The road to equality has some potholes


The last two days of Supreme Court arguments involving gay marriage were a bit of a disappointment to me, I have to admit. It is always somewhat stomach churning watching people arguing in the abstract about your humanity and right to be treated equally before the law. Going into these two cases, I felt much better about the prospects for finally achieving full legal equality. Now, after hearing the arguments, I am a bit less sanguine about them reaching the more sweeping (and correct) conclusion. To be fair, I don’t think they will reach the two worst possible outcomes (upholding Prop 8 and DOMA), but it seems from the way the arguments went that they will probably fall far short of declaring a federal right to marriage.

The issues at stake are huge, and the conservatives on the court seemed to be falling all over themselves to limit the possibility that gays might found to be a suspect class, despite the obvious animus reflected in both Prop 8 and DOMA. Many of them seemed to wish that the whole discussion would just go away. One of the most nauseating examples was Roberts‘ line of questioning in the DOMA case yesterday, where he seemed to assert that gay people had plenty of political power, evidenced by the fact that they had even made their way into the Supreme Court arguments in the first place. Oh yeah, who needs to overturn these hateful laws, the people are on our side! Fundamental rights never seem important from the vantage point of people who see you as “less than”, nor for some odd reason do they see these rights as fundamental, despite them readily agreeing that they are fundamental to the groups that have them.

If I had to guess based on all the reporting and listening to the audio of the trials, I would say that they will leave in place one of the lower court rulings on Prop 8, and strike only one provision of DOMA, the one that pertains to federal recognition. This would be a huge mistake for a number of reasons, inevitably kicking the can down the road. That will leave us with a patchwork of laws and rights, and messy consequences for gay couples who travel or move to states where they are still not treated equally. Only a federal decision that removes these differences in treatment across the nation will be justice. I have no doubt that one day we will have full legal equality, but after fighting this fight for more than 20 years (I came out in 1990) I am ready to be done with┬áthe┬álegal aspects of it. You can’t make society accept you fully (note the continued existence of racism for example) but we must rid ourselves of the inequality before the law.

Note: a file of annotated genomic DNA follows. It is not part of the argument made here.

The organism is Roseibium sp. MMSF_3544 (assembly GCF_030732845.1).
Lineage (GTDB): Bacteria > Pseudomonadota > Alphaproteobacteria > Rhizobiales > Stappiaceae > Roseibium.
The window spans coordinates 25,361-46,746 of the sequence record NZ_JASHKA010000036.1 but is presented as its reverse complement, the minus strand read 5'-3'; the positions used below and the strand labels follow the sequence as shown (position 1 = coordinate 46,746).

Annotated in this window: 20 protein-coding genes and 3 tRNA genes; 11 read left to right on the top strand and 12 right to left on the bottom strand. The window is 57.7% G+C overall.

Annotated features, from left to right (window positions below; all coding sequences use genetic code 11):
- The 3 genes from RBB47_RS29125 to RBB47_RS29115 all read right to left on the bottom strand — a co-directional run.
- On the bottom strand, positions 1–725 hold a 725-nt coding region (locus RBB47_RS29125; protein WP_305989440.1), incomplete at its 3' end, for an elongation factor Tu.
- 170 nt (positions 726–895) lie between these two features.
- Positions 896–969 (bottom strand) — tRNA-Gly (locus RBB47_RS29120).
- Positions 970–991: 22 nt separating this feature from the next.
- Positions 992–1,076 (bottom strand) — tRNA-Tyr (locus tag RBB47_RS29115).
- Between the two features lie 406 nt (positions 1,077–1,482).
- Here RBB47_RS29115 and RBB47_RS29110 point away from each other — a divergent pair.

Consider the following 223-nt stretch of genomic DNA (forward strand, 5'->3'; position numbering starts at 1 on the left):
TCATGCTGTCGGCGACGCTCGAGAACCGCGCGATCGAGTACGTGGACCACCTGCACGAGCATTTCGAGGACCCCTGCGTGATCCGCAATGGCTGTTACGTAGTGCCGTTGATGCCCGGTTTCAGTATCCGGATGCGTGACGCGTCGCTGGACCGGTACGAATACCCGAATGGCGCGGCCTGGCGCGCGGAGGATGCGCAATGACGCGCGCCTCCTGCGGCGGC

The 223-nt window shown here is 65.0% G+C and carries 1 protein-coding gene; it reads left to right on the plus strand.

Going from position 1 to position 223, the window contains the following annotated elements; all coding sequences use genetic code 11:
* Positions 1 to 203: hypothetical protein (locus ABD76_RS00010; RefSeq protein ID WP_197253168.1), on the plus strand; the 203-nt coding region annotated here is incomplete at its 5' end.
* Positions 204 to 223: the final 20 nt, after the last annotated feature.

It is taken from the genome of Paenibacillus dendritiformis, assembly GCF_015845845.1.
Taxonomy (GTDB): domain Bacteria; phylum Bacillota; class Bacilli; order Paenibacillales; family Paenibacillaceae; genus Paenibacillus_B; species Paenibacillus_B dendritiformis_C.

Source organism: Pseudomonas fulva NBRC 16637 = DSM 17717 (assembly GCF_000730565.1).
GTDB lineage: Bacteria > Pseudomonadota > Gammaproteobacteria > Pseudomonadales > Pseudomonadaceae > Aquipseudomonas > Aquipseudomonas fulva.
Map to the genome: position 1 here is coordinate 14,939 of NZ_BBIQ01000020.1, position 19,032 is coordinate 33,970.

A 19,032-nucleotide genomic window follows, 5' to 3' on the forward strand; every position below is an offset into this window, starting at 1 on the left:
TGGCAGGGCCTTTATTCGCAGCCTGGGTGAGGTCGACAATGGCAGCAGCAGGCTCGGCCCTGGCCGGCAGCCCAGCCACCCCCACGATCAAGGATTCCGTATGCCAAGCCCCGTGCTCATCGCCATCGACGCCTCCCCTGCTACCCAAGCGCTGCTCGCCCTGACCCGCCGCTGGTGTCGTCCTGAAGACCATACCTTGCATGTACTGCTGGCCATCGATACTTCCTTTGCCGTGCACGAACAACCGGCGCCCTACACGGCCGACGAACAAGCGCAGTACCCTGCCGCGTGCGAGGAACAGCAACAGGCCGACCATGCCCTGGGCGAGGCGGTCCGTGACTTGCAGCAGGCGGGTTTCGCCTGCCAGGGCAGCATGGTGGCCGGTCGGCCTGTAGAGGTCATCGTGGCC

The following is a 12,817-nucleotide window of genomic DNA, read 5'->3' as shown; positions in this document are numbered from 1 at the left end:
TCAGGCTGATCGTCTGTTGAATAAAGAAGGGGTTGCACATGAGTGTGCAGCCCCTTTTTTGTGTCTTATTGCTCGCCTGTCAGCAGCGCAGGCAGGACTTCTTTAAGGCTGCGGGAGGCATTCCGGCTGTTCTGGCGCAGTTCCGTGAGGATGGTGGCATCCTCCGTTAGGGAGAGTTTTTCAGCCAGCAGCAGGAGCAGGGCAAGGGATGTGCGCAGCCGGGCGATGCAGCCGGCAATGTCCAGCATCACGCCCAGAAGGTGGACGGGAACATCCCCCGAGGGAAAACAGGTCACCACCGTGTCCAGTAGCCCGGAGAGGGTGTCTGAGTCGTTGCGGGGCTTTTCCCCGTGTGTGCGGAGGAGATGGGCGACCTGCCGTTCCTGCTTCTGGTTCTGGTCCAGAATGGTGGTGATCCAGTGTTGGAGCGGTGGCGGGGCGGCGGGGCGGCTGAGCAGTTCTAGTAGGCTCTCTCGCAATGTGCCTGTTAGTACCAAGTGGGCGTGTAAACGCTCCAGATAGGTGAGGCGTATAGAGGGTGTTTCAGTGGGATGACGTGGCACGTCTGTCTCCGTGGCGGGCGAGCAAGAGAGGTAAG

It would be a mistake to pretend to know what the court will eventually decide in these cases based on nothing but the reporting and the testimony. I dearly hope that my analysis is overly pessimistic, and it is certainly possible we will have equality come June. And if we do, I will be out celebrating like never before, arm in arm with friends and family and people of good will everywhere.

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Hi there. I am stepping out of my travel writing for a moment to ask for your help. I feel very strongly that the upcoming election is the most important one of our lives, and will largely determine what kind of country we are to be going forward. I am feeling some comfort that at least on a presidential level, we will make the right choice as a nation. But recent polling out of my adoptive state of California has me worried. As you may know, the California Supreme Court legalized same-sex marriage in May, finally making gay and lesbian residents full and equal citizens in the state of California. Unfortunately the culture warriors on the extreme right have put an initiative (prop 8) on the ballot to repeal this fundamental right and write discrimination into the California constitution.

This is truly the last gasp of the hate mongers (at least with respect to equal rights for gay people). With fast growing support for equal rights among the general population, they know that their time is running out. While I fully believe equal rights for gay people in the US will one day become a reality, if this amendment passes that reality will be set back by several years. If they should lose this battle we will see countrywide equality much sooner, as California is a often a bellwether for the rest of the nation.

Initially, it looked like this proposition would go down to an easy defeat. But the right wing YES on 8 campaign has vastly outspent the NO forces on ad buys, and the most recent polling now shows them to have a lead. We need to raise more money and awareness quickly if we are to win. I am asking anyone out there who may have found interest or enjoyment from this blog to please make a small stand for my equality. If you live in California, please make sure you are registered to vote and vote NO on prop 8. If you can afford to give a little bit of money, please do so at the following website:

Thank you! We will now return to our regularly scheduled programming…